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I really like cushions that are a bit different, like the ones made from old feed/flour/grain bags or with interesting vintage images printed on them. But they’re not always the cheapest things to buy, so I sometimes like to make my own.
Here’s one I made this week:
Making these cushions is pretty straightforward. All you need is some iron-on transfer paper (you can get some here) and some plain cushion/throw pillow covers and inserts (IKEA is a good place for plain covers and cheap inserts).
For your cushion, you can either choose an existing picture of make your own design. If you’d like to make the above cushion, click here to download a printable design. If you’d like to use an existing picture, here are some of my favourite places to find images to use for creative projects. If you’d like to make your own design, you can do so in a program like Word or Photoshop.
Print a mirror image of your chosen image/design on to the transfer paper. If you don’t print a mirrored version, your text will transfer backwards. If you’re not sure how to print a mirror image, see step 2 of this article, which explains how to mirror an image on both Windows and Mac.
Then, iron the image/design on to the cushion.
If you’ve used iron-on transfer paper before, you shouldn’t run into any big challenges with this project. If you’re new to using iron-on transfer paper, I’ve included a few tips below that might help you out 🙂
Iron-on transfer: Tips for beginners
1. Print on the right type of paper
There are two types of iron-on transfer paper: Light and dark. Light transfer paper should be used on light fabrics, while dark transfer paper should be used on dark fabrics. You can use dark transfer paper on light fabric in a pinch. Light transfer paper, however, can’t be used on dark fabrics.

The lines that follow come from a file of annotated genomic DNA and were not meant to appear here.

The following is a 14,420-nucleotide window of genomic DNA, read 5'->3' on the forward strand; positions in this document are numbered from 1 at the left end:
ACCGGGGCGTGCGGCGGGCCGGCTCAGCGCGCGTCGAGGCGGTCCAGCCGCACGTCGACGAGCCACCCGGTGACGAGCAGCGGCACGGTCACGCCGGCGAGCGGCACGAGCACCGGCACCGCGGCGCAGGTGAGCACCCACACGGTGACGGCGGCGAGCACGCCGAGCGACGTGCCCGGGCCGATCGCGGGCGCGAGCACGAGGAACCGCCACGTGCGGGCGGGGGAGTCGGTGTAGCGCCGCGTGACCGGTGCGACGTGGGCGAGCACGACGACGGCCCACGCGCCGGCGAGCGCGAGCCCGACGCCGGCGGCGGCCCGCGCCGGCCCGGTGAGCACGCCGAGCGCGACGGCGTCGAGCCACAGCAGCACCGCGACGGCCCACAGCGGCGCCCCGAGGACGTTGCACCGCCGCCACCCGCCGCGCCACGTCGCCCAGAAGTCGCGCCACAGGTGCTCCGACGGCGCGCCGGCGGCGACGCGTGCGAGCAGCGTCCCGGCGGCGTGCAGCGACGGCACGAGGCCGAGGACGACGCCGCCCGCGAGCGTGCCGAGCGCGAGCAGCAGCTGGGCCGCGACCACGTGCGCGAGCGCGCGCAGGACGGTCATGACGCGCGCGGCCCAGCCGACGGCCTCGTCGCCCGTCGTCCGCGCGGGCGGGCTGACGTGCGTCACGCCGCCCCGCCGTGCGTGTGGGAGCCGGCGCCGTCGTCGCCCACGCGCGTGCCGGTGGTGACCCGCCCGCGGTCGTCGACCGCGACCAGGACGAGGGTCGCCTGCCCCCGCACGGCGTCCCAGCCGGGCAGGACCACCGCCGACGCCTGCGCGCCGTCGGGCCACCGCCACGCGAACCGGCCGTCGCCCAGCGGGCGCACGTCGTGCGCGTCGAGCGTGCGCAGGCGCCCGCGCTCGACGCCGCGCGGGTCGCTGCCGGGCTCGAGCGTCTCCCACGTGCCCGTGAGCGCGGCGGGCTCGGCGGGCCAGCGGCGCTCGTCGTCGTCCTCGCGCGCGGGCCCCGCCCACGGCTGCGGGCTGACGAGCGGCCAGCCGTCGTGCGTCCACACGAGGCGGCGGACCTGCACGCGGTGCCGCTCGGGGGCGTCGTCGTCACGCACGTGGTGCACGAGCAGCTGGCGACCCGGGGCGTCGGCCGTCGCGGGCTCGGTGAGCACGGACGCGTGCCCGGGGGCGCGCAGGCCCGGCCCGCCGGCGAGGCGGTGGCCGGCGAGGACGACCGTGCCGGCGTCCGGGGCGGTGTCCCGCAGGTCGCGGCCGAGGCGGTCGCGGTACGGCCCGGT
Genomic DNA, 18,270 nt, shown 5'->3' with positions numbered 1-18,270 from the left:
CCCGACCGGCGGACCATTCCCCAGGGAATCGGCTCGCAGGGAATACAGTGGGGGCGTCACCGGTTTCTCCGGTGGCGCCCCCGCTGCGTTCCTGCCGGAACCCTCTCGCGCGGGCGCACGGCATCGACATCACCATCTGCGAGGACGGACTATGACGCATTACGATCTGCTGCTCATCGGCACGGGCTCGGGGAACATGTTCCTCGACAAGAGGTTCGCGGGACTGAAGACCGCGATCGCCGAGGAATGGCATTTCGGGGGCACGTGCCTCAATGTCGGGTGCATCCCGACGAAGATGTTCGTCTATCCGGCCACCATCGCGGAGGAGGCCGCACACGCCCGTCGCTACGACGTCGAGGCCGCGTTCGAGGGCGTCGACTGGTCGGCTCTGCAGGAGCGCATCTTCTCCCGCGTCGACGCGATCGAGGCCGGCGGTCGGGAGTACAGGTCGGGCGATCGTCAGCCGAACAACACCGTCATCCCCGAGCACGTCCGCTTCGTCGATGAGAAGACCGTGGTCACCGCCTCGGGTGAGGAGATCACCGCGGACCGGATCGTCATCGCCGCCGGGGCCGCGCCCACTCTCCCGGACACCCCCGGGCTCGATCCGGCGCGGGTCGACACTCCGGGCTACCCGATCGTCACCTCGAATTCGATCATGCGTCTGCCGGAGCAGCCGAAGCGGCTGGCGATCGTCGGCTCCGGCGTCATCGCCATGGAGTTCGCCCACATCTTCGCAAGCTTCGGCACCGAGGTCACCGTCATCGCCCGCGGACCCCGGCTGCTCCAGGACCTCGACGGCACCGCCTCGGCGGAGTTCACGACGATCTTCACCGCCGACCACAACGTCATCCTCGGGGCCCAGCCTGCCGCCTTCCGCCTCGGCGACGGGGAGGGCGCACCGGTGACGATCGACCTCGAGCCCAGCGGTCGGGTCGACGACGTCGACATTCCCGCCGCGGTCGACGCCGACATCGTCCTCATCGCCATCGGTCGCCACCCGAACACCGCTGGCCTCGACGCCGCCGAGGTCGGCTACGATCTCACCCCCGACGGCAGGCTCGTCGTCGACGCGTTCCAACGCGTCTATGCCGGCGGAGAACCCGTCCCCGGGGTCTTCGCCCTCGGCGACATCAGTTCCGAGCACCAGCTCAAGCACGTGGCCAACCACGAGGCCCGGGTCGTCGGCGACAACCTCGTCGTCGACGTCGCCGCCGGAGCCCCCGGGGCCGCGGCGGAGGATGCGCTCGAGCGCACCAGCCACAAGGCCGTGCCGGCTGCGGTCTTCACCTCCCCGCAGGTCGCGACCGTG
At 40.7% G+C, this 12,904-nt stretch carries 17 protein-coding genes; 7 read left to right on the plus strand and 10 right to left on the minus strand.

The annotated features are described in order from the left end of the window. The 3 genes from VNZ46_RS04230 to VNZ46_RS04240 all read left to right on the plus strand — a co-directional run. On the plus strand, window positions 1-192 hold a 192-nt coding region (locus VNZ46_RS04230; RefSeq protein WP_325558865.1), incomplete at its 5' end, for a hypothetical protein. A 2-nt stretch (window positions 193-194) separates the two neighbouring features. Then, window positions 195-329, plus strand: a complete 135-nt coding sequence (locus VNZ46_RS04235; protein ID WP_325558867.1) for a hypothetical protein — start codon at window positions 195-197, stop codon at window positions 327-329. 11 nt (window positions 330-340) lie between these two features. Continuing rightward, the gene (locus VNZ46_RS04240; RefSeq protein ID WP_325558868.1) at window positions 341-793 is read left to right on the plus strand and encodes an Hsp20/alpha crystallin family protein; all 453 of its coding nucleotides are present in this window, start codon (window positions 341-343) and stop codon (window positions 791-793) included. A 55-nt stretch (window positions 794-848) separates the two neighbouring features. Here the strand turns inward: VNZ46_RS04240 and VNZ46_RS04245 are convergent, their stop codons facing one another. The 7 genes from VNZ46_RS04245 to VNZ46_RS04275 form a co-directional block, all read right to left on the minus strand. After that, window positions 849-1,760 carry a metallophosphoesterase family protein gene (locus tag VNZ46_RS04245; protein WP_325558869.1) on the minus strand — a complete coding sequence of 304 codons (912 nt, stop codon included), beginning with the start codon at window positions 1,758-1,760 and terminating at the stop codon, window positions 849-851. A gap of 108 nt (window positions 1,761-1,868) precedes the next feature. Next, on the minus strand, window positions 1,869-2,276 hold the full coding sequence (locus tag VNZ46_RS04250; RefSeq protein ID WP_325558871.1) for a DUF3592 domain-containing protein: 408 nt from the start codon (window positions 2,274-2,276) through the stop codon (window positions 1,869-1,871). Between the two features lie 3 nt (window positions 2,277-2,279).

2: Print using an inkjet printer
While you can find transfer paper for laser printers, most transfer paper is designed to work with inkjet printers. If you’re not 100% sure if your printer is inkjet or laser, look up the model number on the manufacturer’s website to find out.
3: Mirror your design
If your design includes any text, you’ll need to flip it to create a mirror image before printing, otherwise the text will be backwards.
Most image software has the ability to flip a design horizontally. Alternatively, you can sometimes do this in your printer settings. For example, to print a mirror image on Mac OS:
- Click File > Print
- Under the drop-down menu labelled ‘Preview’, select ‘Layout’
- Select the checkbox next to ‘Flip horizontally’
4. Remove as much ‘white space’ as possible
When I first used iron-on transfer, I tried to iron the whole page on to my cushion. It was not a good look. It made my cushion stiff and gave the whole thing a bit of an ugly sheen. Since then, I always trim as close to the design as possible, removing as much ‘white space’ as I can.
5: Preheat your iron
Iron on transfer paper works best with a hot iron with the steam setting turned off. I use the hottest setting on my iron and allow it to heat up for at least 5 minutes.
6. Use a hard, flat surface
Iron-on transfer paper works best when you iron on a hard, flat surface. The transfer won’t work as well on a soft or uneven surface.
7. Work in small sections using circular motions
As the paper cools, the backing paper tends to re-stick to the transfer material, which makes it really hard (and messy) to pull off. To get around this, you need to peel the backing paper off while it’s still hot. To do this, you can work in small sections (I tend to work in sections roughly 2″ x 2″ in size).
Using firm pressure, rub the tip of the iron in circular motions across a small area of your design. Gently peel the backing paper from that small section away, then move on to the next bit of the design. If you find that the backing paper is hard to lift, you need to iron the section for longer. Keep ironing until the backing paper peels away with ease.
8: Apply firm pressure
It’s time to work out dem guns [muscle emoji]. Press down on your iron as firmly as you can while transferring your image. This will help the process along.
9: Always keep the iron moving
Never leave the iron in one spot – always keep the iron moving (even if it’s only tiny circles). I once left the iron in one spot and it ended up leaving an ugly brown scorch mark.